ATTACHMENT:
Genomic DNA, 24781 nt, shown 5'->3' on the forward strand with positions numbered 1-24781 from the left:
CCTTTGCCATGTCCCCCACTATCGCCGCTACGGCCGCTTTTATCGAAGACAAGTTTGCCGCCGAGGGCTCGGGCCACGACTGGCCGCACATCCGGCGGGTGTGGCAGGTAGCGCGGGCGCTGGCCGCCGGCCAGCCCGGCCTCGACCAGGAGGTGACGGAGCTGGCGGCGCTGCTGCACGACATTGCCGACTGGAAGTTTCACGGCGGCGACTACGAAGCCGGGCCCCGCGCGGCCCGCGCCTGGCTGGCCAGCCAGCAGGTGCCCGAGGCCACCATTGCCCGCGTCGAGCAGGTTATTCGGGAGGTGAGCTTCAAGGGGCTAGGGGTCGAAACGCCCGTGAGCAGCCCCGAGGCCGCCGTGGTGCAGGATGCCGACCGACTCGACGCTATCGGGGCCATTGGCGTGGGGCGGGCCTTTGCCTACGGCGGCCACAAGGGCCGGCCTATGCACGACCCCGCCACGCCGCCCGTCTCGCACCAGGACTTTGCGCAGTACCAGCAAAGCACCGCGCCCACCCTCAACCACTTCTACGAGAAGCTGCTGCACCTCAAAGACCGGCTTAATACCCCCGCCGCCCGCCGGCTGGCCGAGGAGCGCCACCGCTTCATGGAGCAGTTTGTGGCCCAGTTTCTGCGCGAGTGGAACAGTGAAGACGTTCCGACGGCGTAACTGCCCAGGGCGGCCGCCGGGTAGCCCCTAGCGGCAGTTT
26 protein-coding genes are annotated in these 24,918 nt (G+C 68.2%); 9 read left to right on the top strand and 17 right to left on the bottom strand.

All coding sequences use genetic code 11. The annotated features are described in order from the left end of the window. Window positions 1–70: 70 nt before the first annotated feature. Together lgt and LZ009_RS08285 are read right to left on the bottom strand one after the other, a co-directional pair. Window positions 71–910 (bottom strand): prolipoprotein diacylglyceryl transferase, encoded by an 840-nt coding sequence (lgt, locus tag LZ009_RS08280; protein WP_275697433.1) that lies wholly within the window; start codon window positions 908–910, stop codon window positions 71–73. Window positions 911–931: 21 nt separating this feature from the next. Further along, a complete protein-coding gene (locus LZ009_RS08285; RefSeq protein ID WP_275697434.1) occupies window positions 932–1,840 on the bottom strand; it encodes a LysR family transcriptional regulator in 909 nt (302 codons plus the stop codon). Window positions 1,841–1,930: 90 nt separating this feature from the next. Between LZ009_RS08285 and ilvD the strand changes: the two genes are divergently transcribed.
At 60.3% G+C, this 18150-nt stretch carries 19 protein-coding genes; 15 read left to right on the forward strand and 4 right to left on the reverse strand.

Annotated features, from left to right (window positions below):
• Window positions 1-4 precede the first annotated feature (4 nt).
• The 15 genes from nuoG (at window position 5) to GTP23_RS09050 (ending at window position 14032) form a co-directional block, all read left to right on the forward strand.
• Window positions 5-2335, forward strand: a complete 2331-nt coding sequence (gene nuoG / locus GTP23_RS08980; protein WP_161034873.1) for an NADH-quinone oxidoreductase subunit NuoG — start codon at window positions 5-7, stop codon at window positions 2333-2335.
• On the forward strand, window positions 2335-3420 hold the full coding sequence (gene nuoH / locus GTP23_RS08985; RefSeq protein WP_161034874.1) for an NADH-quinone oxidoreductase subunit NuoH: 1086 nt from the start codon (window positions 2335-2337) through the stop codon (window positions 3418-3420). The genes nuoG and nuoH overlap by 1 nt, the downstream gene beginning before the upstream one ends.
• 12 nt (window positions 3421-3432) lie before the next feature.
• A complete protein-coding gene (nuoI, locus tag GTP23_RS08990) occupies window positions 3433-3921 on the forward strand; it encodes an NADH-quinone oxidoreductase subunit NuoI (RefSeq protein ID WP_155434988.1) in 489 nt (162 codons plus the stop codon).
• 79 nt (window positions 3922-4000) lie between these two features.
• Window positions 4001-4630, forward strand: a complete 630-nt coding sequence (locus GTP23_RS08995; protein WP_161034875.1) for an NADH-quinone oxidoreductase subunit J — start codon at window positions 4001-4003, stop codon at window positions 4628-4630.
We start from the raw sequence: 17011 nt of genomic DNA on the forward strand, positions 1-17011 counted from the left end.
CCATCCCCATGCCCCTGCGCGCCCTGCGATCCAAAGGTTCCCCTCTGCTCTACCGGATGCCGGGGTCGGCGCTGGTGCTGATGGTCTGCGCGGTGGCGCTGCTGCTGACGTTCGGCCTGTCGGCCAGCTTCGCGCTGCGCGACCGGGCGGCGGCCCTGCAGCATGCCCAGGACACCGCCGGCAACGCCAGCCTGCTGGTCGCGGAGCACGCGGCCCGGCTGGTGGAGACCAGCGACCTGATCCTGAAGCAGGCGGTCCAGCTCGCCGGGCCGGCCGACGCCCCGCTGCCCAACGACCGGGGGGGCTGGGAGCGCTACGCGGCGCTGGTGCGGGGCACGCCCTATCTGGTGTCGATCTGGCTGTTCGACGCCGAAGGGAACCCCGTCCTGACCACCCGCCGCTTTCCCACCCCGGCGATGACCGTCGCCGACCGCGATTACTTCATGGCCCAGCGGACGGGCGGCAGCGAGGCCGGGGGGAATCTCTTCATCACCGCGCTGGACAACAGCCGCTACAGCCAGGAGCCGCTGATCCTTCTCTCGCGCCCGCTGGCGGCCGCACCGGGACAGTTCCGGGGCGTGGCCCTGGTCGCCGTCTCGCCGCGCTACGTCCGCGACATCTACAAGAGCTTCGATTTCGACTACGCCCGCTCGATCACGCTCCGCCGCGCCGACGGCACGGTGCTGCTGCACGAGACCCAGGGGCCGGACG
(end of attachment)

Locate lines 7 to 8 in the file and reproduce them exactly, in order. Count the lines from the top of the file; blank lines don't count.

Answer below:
• Window positions 1-4 precede the first annotated feature (4 nt).
• The 15 genes from nuoG (at window position 5) to GTP23_RS09050 (ending at window position 14032) form a co-directional block, all read left to right on the forward strand.